Fatty acids consumed for nutrition have vital functions on energy metabolism and energy storage; they take part in cell enlargement, promotion of cell functions, coordination of intra- and extracellular communications, and regulation of genes that supply energy substrates and control cellular responses to the metabolic environment [2022]. Therefore, this review will discuss the primary and regulatory roles of fatty acids, and it will explore the involvement of fatty acids in metabolic programming.

Methods

Search strategy and selection of studies

To identify eligible studies for this rewiev, a computerized search was performed for all publications available up to March 2013 through PubMed, Web of Science, and EMBASE databases using the following key words: ‘dietary fatty acids’, ‘dietary lipids’, ‘omega-3 fatty acids’, ‘maternal high fat diet’, ‘maternal fat intake’, ‘maternal obesity’, ‘fetal programming’, metabolic programming’, ‘fetal origins of obesity’, ‘early life nutrition’, ‘maternal nutrition’, ‘hypothalamic programming’, ‘developmental programming’, ‘placental lipid transfer’, ‘maternal fatty acid transfer’ and ‘prenatal fatty acid status.’ Reference lists from identified articles and relevant reviews were examined for studies not indexed in the mentioned electronic databases. All abstracts and full-text articles were examined, and the most relevant articles were selected for screening and inclusion in this review. The search was limited to English literature.

Results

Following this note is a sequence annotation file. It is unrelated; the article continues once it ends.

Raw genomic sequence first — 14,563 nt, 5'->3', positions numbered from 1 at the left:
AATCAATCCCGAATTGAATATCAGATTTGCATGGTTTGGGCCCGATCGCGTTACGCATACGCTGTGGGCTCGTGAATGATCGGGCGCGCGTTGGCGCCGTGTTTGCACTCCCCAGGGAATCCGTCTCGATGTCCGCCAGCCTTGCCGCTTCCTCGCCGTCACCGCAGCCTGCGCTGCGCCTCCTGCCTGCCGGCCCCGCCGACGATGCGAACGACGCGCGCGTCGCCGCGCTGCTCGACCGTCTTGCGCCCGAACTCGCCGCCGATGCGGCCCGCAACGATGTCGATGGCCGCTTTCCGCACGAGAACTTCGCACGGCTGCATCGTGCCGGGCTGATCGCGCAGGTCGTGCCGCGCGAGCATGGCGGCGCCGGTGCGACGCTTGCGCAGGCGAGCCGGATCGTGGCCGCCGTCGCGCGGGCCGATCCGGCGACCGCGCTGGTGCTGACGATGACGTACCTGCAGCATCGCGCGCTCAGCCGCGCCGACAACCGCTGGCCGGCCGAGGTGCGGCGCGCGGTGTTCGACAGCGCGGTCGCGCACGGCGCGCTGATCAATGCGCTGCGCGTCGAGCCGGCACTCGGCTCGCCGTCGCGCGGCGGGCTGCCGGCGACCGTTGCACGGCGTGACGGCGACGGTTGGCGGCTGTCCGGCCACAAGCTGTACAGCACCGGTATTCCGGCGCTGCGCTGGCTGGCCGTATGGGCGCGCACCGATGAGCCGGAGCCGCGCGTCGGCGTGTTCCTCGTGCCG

Fatty acids and growth and development

Long-chain, polyunsaturated fatty acids (LC-PUFA) are important compounds in cell membranes of the central nervous system. Docosahexaenoic acid (DHA), which is found in the brain and retinal membranes, regulates membrane permeability, and improves receptor differentiation. DHA levels also have an effect on enzyme activity [23]. Additionally, DHA has important functions in immune processes, like lymphocyte proliferation, natural killer cell activity, and cytokine production. In addition, DHA and other LC-PUFAs regulate inflammatory and immune responses [24].

The reported effects of omega-3 (n-3) fatty acids on birth weight have turned attention to their effects on growth and development. It was found that low birth weight (52–57 g below average) was associated with the maternal low levels of n-3 fatty acids and dihomo-gamma-linoleic acid (a precursor of arachidonic acid [AA]), but high levels of omega-6 (n-6) fatty acids and trans fatty acids (elaidic acid). Those results indicated that imbalanced maternal fatty acid intakes were associated with impairments in fetal growth and development [25].

DHA is able to pass from mother to fetus through the placenta. Due to the lack of desaturase activity and the low level of fetal enzyme activity in the placenta, the fetus requires placental transfer of LC-PUFAs. Fatty acid transporters, binding proteins, and lipolytic enzymes are responsible for DHA transfer through the placenta to the fetus [23]. In particular, during the last trimester of the pregnancy, LC-PUFAs are required for rapid brain development; thus, optimum development cannot be achieved in premature births [1]. Observational studies have shown that mothers that consumed low amounts of fish during pregnancy had children with higher risks of cognitive and behavioral problems [26, 27]. Similarly, low blood DHA levels in newborns have been associated with low visual and neural maturity [28].

A minimum intake of 160 mg DHA per day increased newborn and maternal DHA levels, and positively affected the development of the central nervous system [2]. In a study conducted with rats, it was determined that supplying about 2.5 % of the energy from n-3 fatty acids (compared to 0.6-1.2 %) positively affected brain development [29]. In addition, a different study showed that, during pregnancy and lactation in rats, both excessive (7 % of the energy) and insufficient (0 %) n-3 intakes resulted in growth deficiencies [30]. Moreover, it was shown that increasing peroxisome proliferator-activated receptor-gamma by consuming n-6/n-3 PUFAs in a ratio of approximately 1-2:1 would be beneficial to brain development [29].